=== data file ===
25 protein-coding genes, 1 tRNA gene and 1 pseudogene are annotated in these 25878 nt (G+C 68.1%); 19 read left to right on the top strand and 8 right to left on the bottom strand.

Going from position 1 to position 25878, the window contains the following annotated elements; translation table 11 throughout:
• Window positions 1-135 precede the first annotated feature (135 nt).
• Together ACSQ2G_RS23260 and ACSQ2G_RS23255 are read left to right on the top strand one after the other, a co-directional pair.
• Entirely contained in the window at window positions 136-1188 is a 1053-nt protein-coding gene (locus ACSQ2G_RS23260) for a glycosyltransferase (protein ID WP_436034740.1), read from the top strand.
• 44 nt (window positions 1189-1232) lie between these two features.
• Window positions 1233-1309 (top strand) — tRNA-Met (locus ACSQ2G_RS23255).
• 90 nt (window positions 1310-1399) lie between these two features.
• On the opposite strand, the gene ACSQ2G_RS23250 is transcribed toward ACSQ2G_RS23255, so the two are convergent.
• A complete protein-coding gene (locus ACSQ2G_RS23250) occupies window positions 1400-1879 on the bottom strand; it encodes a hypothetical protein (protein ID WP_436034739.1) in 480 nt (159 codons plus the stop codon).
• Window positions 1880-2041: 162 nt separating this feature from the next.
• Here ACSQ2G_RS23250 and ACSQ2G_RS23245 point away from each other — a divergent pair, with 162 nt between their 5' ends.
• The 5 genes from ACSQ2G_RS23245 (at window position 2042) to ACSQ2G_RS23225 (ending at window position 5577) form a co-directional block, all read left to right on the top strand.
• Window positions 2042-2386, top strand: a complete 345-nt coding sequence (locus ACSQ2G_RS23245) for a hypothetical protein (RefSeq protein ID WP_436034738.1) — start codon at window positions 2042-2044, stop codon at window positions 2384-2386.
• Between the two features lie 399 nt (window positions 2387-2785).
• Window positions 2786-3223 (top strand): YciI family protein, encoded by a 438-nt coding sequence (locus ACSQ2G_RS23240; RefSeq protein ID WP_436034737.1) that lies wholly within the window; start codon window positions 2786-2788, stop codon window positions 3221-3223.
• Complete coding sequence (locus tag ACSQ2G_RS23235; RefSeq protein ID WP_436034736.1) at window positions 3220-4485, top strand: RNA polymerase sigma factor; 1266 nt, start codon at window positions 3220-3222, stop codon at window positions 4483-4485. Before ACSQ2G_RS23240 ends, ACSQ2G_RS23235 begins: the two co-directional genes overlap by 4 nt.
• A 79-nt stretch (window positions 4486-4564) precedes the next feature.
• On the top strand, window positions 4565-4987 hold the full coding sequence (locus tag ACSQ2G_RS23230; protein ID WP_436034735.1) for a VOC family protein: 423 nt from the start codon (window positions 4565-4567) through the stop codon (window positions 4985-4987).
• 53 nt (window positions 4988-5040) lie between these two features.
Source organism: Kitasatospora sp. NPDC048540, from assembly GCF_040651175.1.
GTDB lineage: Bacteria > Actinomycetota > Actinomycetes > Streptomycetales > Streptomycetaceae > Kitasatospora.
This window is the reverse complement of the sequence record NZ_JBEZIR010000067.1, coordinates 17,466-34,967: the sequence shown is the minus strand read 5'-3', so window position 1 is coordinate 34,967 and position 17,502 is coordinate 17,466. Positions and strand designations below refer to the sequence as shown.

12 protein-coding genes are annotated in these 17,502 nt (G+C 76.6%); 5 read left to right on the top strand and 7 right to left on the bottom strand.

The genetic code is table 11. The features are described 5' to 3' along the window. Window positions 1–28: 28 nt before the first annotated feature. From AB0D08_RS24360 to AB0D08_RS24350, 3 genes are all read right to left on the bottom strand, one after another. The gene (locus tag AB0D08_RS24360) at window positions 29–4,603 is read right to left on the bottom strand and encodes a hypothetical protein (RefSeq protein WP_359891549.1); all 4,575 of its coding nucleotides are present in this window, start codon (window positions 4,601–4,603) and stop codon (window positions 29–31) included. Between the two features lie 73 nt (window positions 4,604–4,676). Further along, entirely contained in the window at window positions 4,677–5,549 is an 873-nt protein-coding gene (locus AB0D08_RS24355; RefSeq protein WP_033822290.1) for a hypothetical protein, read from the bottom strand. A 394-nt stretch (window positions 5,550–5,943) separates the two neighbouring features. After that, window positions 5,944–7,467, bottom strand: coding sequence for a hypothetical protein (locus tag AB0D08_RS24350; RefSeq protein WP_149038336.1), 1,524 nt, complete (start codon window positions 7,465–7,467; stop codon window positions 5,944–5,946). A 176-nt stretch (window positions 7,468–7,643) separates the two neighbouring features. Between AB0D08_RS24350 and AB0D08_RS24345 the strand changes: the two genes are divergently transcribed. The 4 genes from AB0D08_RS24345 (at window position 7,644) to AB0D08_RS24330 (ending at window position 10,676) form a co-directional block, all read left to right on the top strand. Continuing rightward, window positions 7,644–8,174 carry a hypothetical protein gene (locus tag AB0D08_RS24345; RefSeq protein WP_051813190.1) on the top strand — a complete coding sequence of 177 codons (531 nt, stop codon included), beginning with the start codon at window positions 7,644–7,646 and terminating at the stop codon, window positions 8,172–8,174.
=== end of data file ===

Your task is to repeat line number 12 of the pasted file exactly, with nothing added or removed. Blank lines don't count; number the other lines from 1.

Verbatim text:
• Here ACSQ2G_RS23250 and ACSQ2G_RS23245 point away from each other — a divergent pair, with 162 nt between their 5' ends.